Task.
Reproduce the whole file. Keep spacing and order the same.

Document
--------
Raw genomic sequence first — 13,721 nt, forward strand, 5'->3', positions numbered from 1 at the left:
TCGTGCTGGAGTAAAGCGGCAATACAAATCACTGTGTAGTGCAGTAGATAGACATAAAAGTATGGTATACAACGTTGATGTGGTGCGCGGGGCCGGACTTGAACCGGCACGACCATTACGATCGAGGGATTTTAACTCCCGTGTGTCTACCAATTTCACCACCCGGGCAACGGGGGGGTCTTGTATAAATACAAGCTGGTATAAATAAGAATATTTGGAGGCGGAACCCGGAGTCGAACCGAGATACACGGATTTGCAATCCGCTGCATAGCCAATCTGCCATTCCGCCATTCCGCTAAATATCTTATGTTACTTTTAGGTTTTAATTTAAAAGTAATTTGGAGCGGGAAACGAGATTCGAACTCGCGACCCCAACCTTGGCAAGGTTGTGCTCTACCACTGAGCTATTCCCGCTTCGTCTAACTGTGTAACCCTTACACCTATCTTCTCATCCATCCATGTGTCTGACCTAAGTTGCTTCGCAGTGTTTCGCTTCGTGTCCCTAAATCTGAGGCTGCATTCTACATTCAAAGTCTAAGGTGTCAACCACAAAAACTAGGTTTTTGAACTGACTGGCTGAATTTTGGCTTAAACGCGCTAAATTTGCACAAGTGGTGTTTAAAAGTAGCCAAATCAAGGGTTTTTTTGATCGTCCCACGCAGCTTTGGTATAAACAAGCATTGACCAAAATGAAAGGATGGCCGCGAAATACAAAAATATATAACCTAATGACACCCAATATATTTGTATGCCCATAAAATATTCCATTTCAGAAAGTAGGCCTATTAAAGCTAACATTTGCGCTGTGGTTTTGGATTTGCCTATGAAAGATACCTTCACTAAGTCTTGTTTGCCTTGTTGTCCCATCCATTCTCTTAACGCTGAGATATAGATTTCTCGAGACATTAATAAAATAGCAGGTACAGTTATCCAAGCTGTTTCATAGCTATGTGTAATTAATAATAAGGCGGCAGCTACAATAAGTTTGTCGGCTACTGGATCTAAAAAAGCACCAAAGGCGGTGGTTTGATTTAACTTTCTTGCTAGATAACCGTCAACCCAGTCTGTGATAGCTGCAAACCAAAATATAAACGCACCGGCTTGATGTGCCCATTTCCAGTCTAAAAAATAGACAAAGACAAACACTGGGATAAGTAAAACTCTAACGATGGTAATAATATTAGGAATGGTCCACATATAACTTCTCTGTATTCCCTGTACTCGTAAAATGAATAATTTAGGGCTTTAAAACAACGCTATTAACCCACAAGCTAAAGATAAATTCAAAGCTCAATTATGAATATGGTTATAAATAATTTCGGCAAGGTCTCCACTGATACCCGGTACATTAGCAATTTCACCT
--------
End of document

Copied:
Raw genomic sequence first — 13,721 nt, forward strand, 5'->3', positions numbered from 1 at the left:
TCGTGCTGGAGTAAAGCGGCAATACAAATCACTGTGTAGTGCAGTAGATAGACATAAAAGTATGGTATACAACGTTGATGTGGTGCGCGGGGCCGGACTTGAACCGGCACGACCATTACGATCGAGGGATTTTAACTCCCGTGTGTCTACCAATTTCACCACCCGGGCAACGGGGGGGTCTTGTATAAATACAAGCTGGTATAAATAAGAATATTTGGAGGCGGAACCCGGAGTCGAACCGAGATACACGGATTTGCAATCCGCTGCATAGCCAATCTGCCATTCCGCCATTCCGCTAAATATCTTATGTTACTTTTAGGTTTTAATTTAAAAGTAATTTGGAGCGGGAAACGAGATTCGAACTCGCGACCCCAACCTTGGCAAGGTTGTGCTCTACCACTGAGCTATTCCCGCTTCGTCTAACTGTGTAACCCTTACACCTATCTTCTCATCCATCCATGTGTCTGACCTAAGTTGCTTCGCAGTGTTTCGCTTCGTGTCCCTAAATCTGAGGCTGCATTCTACATTCAAAGTCTAAGGTGTCAACCACAAAAACTAGGTTTTTGAACTGACTGGCTGAATTTTGGCTTAAACGCGCTAAATTTGCACAAGTGGTGTTTAAAAGTAGCCAAATCAAGGGTTTTTTTGATCGTCCCACGCAGCTTTGGTATAAACAAGCATTGACCAAAATGAAAGGATGGCCGCGAAATACAAAAATATATAACCTAATGACACCCAATATATTTGTATGCCCATAAAATATTCCATTTCAGAAAGTAGGCCTATTAAAGCTAACATTTGCGCTGTGGTTTTGGATTTGCCTATGAAAGATACCTTCACTAAGTCTTGTTTGCCTTGTTGTCCCATCCATTCTCTTAACGCTGAGATATAGATTTCTCGAGACATTAATAAAATAGCAGGTACAGTTATCCAAGCTGTTTCATAGCTATGTGTAATTAATAATAAGGCGGCAGCTACAATAAGTTTGTCGGCTACTGGATCTAAAAAAGCACCAAAGGCGGTGGTTTGATTTAACTTTCTTGCTAGATAACCGTCAACCCAGTCTGTGATAGCTGCAAACCAAAATATAAACGCACCGGCTTGATGTGCCCATTTCCAGTCTAAAAAATAGACAAAGACAAACACTGGGATAAGTAAAACTCTAACGATGGTAATAATATTAGGAATGGTCCACATATAACTTCTCTGTATTCCCTGTACTCGTAAAATGAATAATTTAGGGCTTTAAAACAACGCTATTAACCCACAAGCTAAAGATAAATTCAAAGCTCAATTATGAATATGGTTATAAATAATTTCGGCAAGGTCTCCACTGATACCCGGTACATTAGCAATTTCACCT